Grade A locations rule UAE’s office space

The UAE’s office property market — by far the best performing category during 2015 — could be in for a tighter run this year and brought on global and more regional factors.

It’s much more apparent in Abu Dhabi where “reduced oil prices, coupled with the government reallocating funds to deal with regional matters, has also led to a major reduction in government domestic spending — causing a contraction of the government sector and the pace of economic diversification,” said David Dudley, International Director and Head of Abu Dhabi Office at JLL.

But this does not necessarily mean the office market is going through a rental price correction.

“While demand has reduced, so has supply and therefore on balance, the market remains relatively stable, with some prime buildings experiencing an uplift in rents throughout the year,” said Dudley. (Grade A office rents in Abu Dhabi increased 7 per cent on an annualised basis.) Last year, Abu Dhabi saw the addition of “just” 146,000 square metres, thus increasing the overall stock to around 3.3 million square metres of gross leasable area. Projects delivered included Addax Tower on Reem Island and Irena HQ in Masdar City. Around 340,000 square metres is expected to enter the market through this year, ‘dominated by the delivery of Bloom Central and ADIB HQ on Airport Road, Al Hilal Bank HQ on Al Maryah Island and Adnoc HQ on the Corniche.

The fact that most of these are designated for use by the developing entity — or sizeable portions within — should mean less stock being added to the leasing market.

But ‘given lower demand from international corporates and government entities, Grade A rents are likely to remain stable in 2016,’ JLL reports. ‘While some progress is seen on the legislation governing the Abu Dhabi Global Marketplace (ADGM), it is likely that corporates with onshore activity will have to relocate, increasing vacancy rates on Sowwah Square and placing downward pressure on prime rents.’

In Dubai, owners of Grade A offices don’t have much to worry about. Ditto for the free zones, with DWTC District now occupying prime position in the bigger tenants’ radar. The likes of Tecom, JLT and Dubai Design District (d3) are also firm favourites, with d3 recently confirming that the publicly listed retail and entertainment services firm Marka will have its new headquarters there.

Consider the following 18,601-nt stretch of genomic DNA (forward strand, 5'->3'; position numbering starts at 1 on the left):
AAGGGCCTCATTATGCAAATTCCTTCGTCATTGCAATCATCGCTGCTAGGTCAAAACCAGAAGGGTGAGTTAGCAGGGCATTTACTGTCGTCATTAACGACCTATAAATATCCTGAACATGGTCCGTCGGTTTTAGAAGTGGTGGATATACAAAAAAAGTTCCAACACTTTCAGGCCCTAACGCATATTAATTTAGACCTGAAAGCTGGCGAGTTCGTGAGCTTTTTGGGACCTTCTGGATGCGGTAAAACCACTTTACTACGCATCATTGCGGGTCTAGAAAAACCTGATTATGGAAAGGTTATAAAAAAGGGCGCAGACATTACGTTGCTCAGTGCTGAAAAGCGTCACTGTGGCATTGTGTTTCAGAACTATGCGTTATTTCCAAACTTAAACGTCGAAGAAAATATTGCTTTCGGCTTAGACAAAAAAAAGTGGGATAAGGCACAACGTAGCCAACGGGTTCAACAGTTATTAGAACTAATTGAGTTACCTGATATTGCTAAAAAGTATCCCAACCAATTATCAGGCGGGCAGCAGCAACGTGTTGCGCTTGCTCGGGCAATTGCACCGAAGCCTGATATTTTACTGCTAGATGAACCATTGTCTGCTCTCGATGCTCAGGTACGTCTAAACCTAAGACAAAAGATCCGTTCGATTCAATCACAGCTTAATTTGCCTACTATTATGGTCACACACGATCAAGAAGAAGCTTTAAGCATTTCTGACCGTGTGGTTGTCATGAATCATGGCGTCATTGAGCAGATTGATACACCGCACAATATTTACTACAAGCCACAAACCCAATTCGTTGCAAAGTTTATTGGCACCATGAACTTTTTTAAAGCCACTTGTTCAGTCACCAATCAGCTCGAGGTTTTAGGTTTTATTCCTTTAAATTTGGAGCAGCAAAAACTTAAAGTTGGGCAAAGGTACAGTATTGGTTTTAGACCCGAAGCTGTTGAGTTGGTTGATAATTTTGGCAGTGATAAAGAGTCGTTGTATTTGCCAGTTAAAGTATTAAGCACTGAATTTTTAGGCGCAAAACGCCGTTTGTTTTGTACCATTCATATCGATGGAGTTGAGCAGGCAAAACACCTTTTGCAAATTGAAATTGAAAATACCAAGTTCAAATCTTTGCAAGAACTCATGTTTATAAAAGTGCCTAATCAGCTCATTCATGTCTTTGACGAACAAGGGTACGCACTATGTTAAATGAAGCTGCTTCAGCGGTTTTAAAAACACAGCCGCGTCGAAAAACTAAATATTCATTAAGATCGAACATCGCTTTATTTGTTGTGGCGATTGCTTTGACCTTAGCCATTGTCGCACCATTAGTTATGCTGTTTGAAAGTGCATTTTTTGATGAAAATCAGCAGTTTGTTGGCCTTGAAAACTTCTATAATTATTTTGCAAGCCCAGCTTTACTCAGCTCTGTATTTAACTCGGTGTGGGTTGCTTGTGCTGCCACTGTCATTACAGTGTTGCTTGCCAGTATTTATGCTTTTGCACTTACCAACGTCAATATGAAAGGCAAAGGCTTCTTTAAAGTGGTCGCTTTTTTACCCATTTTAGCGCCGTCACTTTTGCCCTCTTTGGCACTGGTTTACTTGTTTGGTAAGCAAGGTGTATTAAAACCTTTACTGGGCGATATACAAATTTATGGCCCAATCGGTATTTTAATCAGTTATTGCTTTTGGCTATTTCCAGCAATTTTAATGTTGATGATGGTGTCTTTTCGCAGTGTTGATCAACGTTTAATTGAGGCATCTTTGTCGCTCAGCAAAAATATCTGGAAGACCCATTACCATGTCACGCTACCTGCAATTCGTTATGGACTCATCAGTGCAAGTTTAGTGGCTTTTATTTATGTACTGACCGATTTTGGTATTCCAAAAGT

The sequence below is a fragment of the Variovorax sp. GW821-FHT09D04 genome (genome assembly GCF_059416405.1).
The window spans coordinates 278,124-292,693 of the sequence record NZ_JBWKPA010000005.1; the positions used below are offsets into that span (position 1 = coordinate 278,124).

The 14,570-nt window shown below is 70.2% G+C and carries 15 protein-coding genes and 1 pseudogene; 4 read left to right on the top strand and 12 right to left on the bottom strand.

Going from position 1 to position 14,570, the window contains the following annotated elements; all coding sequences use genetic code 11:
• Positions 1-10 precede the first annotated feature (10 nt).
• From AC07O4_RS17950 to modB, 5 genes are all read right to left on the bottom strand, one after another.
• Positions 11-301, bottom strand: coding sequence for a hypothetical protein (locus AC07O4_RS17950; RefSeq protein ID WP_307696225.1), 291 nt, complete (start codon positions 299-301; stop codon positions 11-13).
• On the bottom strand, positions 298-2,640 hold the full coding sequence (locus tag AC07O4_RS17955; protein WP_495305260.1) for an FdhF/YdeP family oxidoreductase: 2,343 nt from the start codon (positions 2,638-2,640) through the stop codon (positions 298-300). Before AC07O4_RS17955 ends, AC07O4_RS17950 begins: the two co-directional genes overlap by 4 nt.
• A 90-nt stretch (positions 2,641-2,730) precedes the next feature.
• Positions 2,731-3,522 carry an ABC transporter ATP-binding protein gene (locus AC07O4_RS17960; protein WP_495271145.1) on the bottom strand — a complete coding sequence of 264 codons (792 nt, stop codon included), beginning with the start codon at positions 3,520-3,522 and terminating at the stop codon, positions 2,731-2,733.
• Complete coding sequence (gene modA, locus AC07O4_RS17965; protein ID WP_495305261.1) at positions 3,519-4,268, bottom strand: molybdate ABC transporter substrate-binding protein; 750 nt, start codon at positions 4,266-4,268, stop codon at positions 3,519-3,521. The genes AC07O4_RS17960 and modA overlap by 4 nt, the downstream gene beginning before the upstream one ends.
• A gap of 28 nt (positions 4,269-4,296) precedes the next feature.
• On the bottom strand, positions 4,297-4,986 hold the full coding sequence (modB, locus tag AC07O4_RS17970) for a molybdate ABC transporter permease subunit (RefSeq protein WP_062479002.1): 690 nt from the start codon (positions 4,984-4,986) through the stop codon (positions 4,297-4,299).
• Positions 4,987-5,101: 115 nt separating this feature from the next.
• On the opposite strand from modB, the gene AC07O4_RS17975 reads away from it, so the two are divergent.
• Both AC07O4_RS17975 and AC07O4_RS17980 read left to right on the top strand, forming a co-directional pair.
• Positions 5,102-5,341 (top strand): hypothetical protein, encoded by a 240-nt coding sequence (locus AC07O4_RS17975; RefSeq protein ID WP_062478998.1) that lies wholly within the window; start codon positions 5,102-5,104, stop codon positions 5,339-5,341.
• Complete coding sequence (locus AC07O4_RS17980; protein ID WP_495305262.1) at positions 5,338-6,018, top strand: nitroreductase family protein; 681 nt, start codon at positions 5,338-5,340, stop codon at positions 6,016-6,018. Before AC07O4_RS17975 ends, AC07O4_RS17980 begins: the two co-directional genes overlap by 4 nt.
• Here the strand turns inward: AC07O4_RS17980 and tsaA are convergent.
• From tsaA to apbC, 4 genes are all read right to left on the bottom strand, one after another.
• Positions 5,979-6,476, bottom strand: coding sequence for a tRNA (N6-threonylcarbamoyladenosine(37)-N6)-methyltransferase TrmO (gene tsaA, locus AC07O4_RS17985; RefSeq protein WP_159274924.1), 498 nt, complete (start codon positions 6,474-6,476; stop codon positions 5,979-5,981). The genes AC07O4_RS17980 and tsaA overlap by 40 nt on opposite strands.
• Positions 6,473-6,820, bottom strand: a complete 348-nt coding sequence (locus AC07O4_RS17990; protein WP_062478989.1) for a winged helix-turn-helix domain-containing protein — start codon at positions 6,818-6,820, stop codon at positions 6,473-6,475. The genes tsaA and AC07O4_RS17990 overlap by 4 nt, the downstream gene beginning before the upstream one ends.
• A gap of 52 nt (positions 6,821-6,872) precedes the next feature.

It is the same situation for blue-chip office buildings. ‘In Dubai, vacancies in selected Grade A buildings are now minimal, pushing rents up 4 per cent,’ according to the JLL report. ‘However, overall commercial activity remained subdued and corporate activity focused on consolidation of operations as opposed to expansion.

‘Meanwhile, rents in Grade B space (typically strata owned and located in less developed areas) continued to face downward pressure as supply outstrips demand in that segment. As more Grade A stock is delivered to the Dubai market over the next couple of years (e.g., Dubai Trade Center District/ICD Brookfield), rental rates across the Central Business District (CBD) are expected to remain flat.’

It will have consequences for the secondary locations, where current vacancy rates are currently at 19 per cent and ‘expected to increase’.

Dubai’s retail rentals could come under pressure

* With the volume and value of retail sales slowing down, ‘some retailers are struggling to meet the high rental rates imposed, and landlords are having to revise their contracts and offer flexible deals in order to retain tenants,’ according to the JLL report. ‘Rents in 2015 remained flat in both primary and secondary super regional malls in Dubai and are expected to decrease in 2016 as the market moves further in the favour of tenants.’

* In Abu Dhabi, ‘rents in the prime malls are expected to remain stable in the short term given the more limited existing stock of good quality malls, the high purchasing power among residents and less dependency on tourist spending. The addition of a number of quality new retail malls in 2017-2018 is however expected to exert downward pressure on the lower quality malls in the medium term.’




Source: Manoj Nair, Associate Editor, GN


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